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"Programmers can't get IPv6 thus that is why they do not have IPv6 in their applications"....
On Fri, Nov 30, 2012 at 9:45 AM, Ray Soucy <rps at maine.edu> wrote:
> I'll see your disagree and raise you another ;-)
> I would say you almost never want to store addresses as character data
> unless the only thing you're using them for is logging (even then it's
> questionable). I run into people who do this all the time and it's a
> It's easy to store a v6 address as a string, but when you want to select a
> range of IPv6 addresses from a database, not having them represented as
> integers means you can't do efficient numerical comparisons in your SQL
> statements, it also makes indexing your table slower; to put it simply, it
> doesn't scale well.
If you've stored them in the string format I suggested, the string
comparison *is* an efficient numerical comparison. On a CISC processor
it may even be implemented with a single instruction byte string
comparison. Go test. You may be surprised at the results.
The one useful function you can't do directly from a string format is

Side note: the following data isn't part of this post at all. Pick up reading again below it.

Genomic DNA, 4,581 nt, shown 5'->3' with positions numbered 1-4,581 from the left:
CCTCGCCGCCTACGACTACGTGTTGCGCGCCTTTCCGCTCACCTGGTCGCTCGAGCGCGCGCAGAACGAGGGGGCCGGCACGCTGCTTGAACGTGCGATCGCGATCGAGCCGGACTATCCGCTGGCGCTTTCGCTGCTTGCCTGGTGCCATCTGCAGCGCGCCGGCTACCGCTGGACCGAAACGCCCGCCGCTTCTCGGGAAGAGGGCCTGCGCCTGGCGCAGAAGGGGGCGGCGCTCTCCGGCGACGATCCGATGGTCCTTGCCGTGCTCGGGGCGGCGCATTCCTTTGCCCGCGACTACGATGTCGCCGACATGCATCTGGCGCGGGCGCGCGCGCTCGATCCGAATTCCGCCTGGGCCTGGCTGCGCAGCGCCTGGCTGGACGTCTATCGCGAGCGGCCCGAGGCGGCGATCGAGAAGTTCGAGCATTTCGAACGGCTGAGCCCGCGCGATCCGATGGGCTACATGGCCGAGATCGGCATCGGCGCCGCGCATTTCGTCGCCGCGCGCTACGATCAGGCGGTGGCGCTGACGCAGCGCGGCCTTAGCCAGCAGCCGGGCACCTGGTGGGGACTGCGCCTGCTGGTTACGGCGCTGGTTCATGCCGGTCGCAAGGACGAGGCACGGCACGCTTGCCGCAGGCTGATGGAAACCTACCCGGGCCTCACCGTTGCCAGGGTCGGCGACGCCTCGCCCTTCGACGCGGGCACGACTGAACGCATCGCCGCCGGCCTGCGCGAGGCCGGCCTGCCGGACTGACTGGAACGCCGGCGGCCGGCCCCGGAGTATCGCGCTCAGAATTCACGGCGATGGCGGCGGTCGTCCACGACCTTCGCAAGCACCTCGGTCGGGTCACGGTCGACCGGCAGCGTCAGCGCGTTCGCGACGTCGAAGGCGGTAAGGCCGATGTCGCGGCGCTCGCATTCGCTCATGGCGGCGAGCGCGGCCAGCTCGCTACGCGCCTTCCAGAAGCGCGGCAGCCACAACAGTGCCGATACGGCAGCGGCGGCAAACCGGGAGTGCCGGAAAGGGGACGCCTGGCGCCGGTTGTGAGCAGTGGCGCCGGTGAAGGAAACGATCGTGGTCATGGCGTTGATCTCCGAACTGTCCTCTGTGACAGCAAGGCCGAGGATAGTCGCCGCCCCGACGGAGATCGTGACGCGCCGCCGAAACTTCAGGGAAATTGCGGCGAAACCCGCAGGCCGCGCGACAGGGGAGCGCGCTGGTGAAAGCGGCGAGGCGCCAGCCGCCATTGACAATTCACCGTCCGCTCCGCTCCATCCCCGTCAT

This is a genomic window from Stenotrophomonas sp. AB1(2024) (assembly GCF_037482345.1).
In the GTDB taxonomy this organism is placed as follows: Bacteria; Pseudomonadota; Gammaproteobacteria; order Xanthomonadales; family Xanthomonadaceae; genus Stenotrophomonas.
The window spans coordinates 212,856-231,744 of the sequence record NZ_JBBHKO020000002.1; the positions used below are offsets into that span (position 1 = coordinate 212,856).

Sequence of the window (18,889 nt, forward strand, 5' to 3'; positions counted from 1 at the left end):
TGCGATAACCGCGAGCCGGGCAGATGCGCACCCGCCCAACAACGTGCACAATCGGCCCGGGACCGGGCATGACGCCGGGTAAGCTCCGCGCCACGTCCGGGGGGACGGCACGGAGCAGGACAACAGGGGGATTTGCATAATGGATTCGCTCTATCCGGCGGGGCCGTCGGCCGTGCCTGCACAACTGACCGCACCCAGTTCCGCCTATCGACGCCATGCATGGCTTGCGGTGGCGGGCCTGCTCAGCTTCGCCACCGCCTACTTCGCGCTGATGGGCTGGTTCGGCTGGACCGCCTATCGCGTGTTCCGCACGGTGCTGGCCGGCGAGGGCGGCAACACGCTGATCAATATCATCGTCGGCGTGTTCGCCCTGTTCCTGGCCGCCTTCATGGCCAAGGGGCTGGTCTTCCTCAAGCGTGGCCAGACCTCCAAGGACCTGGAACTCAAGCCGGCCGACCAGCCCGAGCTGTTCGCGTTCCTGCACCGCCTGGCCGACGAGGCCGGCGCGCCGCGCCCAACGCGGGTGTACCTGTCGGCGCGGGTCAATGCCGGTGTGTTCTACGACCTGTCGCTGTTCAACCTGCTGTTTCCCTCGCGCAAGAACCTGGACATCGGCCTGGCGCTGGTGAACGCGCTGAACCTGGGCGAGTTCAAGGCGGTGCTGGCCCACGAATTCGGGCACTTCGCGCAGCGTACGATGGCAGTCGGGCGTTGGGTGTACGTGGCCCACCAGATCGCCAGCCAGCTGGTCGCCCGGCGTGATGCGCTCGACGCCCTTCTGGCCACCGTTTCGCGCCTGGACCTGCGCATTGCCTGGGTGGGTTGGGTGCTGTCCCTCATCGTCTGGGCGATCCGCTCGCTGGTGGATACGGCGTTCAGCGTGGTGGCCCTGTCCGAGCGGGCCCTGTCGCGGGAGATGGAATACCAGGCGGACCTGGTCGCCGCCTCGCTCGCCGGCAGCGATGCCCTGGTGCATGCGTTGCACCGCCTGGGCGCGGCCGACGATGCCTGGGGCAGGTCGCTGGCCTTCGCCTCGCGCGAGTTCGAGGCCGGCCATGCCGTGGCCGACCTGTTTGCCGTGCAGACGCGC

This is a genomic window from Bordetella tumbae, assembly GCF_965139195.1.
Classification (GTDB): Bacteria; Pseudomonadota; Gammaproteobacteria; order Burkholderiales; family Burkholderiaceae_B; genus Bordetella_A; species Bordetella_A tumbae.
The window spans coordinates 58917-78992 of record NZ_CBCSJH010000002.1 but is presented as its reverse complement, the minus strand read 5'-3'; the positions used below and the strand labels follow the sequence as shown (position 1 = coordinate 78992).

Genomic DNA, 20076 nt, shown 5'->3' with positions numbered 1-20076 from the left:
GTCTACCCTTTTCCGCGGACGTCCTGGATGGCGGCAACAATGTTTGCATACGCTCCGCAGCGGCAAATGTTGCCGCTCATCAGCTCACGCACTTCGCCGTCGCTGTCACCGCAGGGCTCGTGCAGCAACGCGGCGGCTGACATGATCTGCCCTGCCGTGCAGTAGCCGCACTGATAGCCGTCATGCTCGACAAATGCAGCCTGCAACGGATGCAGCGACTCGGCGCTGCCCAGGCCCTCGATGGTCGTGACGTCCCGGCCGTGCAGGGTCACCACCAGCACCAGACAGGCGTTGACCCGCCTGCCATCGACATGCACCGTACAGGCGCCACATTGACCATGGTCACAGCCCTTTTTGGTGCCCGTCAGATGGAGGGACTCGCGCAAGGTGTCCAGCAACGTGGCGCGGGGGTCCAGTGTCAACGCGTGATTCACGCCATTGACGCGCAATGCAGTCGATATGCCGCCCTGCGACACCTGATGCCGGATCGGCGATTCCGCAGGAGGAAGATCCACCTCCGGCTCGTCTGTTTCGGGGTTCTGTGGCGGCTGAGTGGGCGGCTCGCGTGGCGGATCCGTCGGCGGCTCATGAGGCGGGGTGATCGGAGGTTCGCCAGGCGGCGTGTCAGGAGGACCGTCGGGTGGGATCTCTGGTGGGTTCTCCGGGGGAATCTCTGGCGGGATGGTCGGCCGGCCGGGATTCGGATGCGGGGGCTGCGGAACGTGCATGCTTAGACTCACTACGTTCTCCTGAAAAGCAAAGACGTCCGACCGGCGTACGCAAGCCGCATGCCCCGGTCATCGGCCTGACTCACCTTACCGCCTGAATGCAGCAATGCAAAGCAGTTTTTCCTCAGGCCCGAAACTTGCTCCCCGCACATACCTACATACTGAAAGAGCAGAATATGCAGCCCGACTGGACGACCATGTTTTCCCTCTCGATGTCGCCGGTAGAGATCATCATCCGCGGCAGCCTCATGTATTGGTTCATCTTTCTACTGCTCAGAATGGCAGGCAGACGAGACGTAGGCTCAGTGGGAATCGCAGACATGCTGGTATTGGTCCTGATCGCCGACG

apply an AND mask (netmask). More often than not this is irrelevant:
you don't want to load the data and then apply the mask, you want the
mask to constrain the data which you load from the database. You'd
need the database software to understand the address type and index it
with a radix tree, something it can do with neither a string format
nor your split 64-bit format.
In either case you substitute query by range for query by netmask.
WHERE IP>='A' AND IP<='B'
WHERE (IPHigh>AHigh AND IPHigh<BHigh) OR (IPHigh=AHigh AND
IPHigh!=BHigh IPLow>=ALow) OR (IPHigh!=AHigh AND IPHigh=BHigh AND
IPLow<=BLow) OR (IPHigh=AHigh AND IPHigh=BHigh AND IPLow>=ALow AND
Which version looks more efficient to you?
William D. Herrin ................ herrin at dirtside.com bill at herrin.us
3005 Crane Dr. ...................... Web: <http://bill.herrin.us/>
Falls Church, VA 22042-3004